Nonalcoholic Fatty Liver Disease and Risk of Dementia: A Population-Based Cohort Study

Background and Objectives

Nonalcoholic fatty liver disease (NAFLD) and dementia share common risk factors including metabolic disorders. However, whether NAFLD is associated with dementia risk is unclear. We investigated the association between NAFLD and dementia risk as well as the role of cardiovascular complications including heart disease and stroke.


In this population-based matched cohort study, we identified all Swedish patients aged 65 years or older with NAFLD identified from the National Patient Register (NPR) between 1987 and 2016. These were matched with up to 10 reference individuals from the general population on age, sex, and municipality at the year of diagnosis. Incident dementia diagnosis was derived from the NPR or the Cause of Death Register until 2016. Adjusted hazard ratios (aHRs) and 95% CIs were estimated with Cox regression models.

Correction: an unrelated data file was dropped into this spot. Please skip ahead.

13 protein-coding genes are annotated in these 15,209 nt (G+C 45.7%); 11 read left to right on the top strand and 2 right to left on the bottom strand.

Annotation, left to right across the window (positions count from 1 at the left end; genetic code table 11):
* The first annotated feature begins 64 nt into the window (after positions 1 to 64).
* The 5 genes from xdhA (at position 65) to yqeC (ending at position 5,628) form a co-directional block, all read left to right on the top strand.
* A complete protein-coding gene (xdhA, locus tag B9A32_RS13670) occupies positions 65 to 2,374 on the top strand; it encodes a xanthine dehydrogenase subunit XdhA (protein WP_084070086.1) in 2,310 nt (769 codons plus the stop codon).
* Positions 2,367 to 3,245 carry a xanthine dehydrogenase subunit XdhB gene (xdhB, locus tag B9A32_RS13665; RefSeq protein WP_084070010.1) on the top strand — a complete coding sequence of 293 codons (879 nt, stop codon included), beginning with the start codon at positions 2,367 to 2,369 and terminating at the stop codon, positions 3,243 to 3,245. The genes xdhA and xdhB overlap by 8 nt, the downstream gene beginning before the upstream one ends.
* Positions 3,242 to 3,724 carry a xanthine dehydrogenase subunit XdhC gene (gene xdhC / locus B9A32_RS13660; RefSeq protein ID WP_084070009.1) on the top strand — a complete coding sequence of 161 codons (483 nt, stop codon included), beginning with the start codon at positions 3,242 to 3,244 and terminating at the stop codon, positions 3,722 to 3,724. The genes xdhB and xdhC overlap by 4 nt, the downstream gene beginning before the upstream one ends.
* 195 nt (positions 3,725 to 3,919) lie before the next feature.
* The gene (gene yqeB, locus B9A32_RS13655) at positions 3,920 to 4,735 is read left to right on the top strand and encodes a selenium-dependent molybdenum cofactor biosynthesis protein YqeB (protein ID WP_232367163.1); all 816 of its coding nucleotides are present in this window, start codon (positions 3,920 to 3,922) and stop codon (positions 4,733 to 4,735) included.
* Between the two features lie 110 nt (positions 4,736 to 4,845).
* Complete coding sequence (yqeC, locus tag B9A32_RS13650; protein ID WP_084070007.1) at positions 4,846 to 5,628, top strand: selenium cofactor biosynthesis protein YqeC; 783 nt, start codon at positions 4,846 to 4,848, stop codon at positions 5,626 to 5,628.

A total of 2,898 patients with NAFLD and 28,357 matched controls were identified (median age at entry, interquartile range [IQR], 70 [8]; 55.1% female). During a median follow-up of 5.5 years (IQR: 8.5 years), 145 (5.0%) patients with NAFLD and 1,291 (4.6%) reference individuals were diagnosed with dementia. Compared with the reference individuals, patients with NAFLD had higher rates of dementia (aHR 1.38, 95% CI 1.10–1.72) and vascular dementia (aHR 1.44, 95% CI 0.96–2.23, p = 0.07). Comorbid NAFLD and either heart disease (aHR 1.50 95% 1.08–2.05) or stroke (aHR 2.60 95% CI 1.95–3.47) conferred a greater risk of dementia.


NAFLD had a modest association with increased rates of dementia. This was stronger among patients with NAFLD diagnosed with cardiovascular comorbidities.

Classification of Evidence

This study provides Class II evidence that nonalcoholic fatty liver disease is associated with the development of vascular and nonvascular dementia.

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